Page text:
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The inside
Describes how ticks are executed internally and how objects can be acquired safely

The inside

I will begin by saying that you do not need to know anything written here to utilize the acquirable API. It can however teach you about our code structure and how it achieves thread-safety. Be sure to read all the previous pages in order to properly understand everything said here.

Tick architecture

Ticks are separated in multiple batches. After those are created, every batch gets assigned to a thread from the ThreadDispatcher thread pool.
Threads are assigned depending on the ThreadProvider, a single thread is used by default.
After all this, threads start and the UpdateManager will wait until all of them are done. The cycle continues until the server stops.

Object acquisition

After a batch gets assigned to a thread, the same happens to every element added to it. Meaning that each entity knows in which thread it will be ticked before it even happens!
What advantage does it have? It allows us to know if the object in question can be safely accessed! When you execute Acquirable#acquire, it will first check if the current thread is the same as the one where the object to acquire will be ticked, meaning no synchronization required, the overhead in this case is a simple Thread#currentThread call.
This is obviously the best scenario but it does not always happen, how does the system react if the two threads are different? Well firstly it will signal to the object's thread that an acquisition needs to happen and then block the current thread, and secondly, it will wait for the signaled thread to handle the acquisition. Acquisition signals are checked at the start of every entity tick, and at the end of the thread tick execution.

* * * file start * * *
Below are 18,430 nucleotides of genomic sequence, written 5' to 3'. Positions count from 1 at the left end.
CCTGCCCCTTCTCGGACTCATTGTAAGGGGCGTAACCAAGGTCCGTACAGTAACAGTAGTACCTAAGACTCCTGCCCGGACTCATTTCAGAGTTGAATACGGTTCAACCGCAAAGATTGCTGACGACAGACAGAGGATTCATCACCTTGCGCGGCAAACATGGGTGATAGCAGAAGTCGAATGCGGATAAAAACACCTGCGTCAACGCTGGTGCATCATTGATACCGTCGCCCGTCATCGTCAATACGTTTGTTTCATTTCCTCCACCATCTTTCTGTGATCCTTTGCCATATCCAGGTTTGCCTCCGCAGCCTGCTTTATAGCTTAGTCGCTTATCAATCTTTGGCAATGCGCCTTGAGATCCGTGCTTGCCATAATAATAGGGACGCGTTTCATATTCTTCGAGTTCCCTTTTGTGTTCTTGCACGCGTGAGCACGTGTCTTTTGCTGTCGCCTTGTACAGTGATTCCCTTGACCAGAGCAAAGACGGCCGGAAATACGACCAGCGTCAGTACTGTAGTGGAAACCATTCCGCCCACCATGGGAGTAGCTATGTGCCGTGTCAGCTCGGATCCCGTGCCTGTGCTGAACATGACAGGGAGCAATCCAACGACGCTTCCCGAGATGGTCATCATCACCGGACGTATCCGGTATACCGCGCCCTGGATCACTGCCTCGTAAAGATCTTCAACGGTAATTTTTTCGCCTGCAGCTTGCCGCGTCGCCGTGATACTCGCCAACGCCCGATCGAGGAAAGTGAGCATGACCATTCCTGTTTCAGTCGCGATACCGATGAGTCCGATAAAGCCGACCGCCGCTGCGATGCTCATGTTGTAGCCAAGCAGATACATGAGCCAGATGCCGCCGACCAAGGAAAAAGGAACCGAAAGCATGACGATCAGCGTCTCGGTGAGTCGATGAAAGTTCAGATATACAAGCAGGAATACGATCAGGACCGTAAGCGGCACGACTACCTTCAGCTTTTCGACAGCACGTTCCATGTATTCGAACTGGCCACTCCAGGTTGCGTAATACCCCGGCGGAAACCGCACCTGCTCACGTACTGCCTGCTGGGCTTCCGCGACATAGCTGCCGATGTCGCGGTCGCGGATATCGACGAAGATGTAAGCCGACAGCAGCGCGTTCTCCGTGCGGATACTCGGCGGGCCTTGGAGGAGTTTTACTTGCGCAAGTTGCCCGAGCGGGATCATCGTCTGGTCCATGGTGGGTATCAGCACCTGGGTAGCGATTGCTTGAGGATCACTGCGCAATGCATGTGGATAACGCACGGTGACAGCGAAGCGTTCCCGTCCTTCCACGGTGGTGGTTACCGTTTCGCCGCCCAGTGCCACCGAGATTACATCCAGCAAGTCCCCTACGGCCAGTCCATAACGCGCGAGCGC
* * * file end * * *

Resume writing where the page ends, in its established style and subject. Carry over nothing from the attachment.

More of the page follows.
During acquisition handling, the thread is blocked until all of them are processed and can then continue its execution safely.

Conclusion

Nothing is magical, and this API is not an exception. It has the potential to make your application faster when acquisitions are controlled (to limit synchronization) and with a ThreadProvider specific to your need. If you want to have one world per player, then using one batch per Instance is probably the best solution. If you have a very precise pattern where every 3 chunks are completely independent of each other, manage your batches in this direction!
Last modified 1mo ago